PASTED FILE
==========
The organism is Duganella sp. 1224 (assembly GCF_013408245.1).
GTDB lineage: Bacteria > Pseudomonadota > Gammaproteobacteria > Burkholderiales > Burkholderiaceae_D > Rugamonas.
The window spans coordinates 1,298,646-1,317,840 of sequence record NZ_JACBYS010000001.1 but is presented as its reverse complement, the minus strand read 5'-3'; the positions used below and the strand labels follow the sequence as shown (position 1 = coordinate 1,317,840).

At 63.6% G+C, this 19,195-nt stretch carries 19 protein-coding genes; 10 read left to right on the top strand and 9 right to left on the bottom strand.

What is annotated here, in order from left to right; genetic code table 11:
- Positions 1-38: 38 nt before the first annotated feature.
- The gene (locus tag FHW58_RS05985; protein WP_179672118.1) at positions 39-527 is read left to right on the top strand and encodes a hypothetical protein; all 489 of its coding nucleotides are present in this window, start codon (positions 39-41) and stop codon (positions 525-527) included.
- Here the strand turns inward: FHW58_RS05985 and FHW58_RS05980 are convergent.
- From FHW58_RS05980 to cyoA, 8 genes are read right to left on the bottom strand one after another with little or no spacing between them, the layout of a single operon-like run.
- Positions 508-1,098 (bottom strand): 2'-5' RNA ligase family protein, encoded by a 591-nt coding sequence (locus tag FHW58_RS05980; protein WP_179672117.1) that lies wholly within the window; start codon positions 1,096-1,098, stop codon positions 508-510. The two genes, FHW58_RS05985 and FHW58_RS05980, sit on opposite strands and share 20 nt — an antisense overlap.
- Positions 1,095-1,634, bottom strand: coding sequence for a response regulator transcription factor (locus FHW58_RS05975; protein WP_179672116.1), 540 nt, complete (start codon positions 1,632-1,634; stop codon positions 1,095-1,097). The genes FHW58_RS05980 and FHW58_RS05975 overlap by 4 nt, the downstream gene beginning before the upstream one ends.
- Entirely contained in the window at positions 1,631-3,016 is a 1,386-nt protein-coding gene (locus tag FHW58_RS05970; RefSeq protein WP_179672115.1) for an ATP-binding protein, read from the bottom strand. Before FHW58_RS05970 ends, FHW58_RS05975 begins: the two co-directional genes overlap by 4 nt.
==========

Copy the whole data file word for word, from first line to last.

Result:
The organism is Duganella sp. 1224 (assembly GCF_013408245.1).
GTDB lineage: Bacteria > Pseudomonadota > Gammaproteobacteria > Burkholderiales > Burkholderiaceae_D > Rugamonas.
The window spans coordinates 1,298,646-1,317,840 of sequence record NZ_JACBYS010000001.1 but is presented as its reverse complement, the minus strand read 5'-3'; the positions used below and the strand labels follow the sequence as shown (position 1 = coordinate 1,317,840).

At 63.6% G+C, this 19,195-nt stretch carries 19 protein-coding genes; 10 read left to right on the top strand and 9 right to left on the bottom strand.

What is annotated here, in order from left to right; genetic code table 11:
- Positions 1-38: 38 nt before the first annotated feature.
- The gene (locus tag FHW58_RS05985; protein WP_179672118.1) at positions 39-527 is read left to right on the top strand and encodes a hypothetical protein; all 489 of its coding nucleotides are present in this window, start codon (positions 39-41) and stop codon (positions 525-527) included.
- Here the strand turns inward: FHW58_RS05985 and FHW58_RS05980 are convergent.
- From FHW58_RS05980 to cyoA, 8 genes are read right to left on the bottom strand one after another with little or no spacing between them, the layout of a single operon-like run.
- Positions 508-1,098 (bottom strand): 2'-5' RNA ligase family protein, encoded by a 591-nt coding sequence (locus tag FHW58_RS05980; protein WP_179672117.1) that lies wholly within the window; start codon positions 1,096-1,098, stop codon positions 508-510. The two genes, FHW58_RS05985 and FHW58_RS05980, sit on opposite strands and share 20 nt — an antisense overlap.
- Positions 1,095-1,634, bottom strand: coding sequence for a response regulator transcription factor (locus FHW58_RS05975; protein WP_179672116.1), 540 nt, complete (start codon positions 1,632-1,634; stop codon positions 1,095-1,097). The genes FHW58_RS05980 and FHW58_RS05975 overlap by 4 nt, the downstream gene beginning before the upstream one ends.
- Entirely contained in the window at positions 1,631-3,016 is a 1,386-nt protein-coding gene (locus tag FHW58_RS05970; RefSeq protein WP_179672115.1) for an ATP-binding protein, read from the bottom strand. Before FHW58_RS05970 ends, FHW58_RS05975 begins: the two co-directional genes overlap by 4 nt.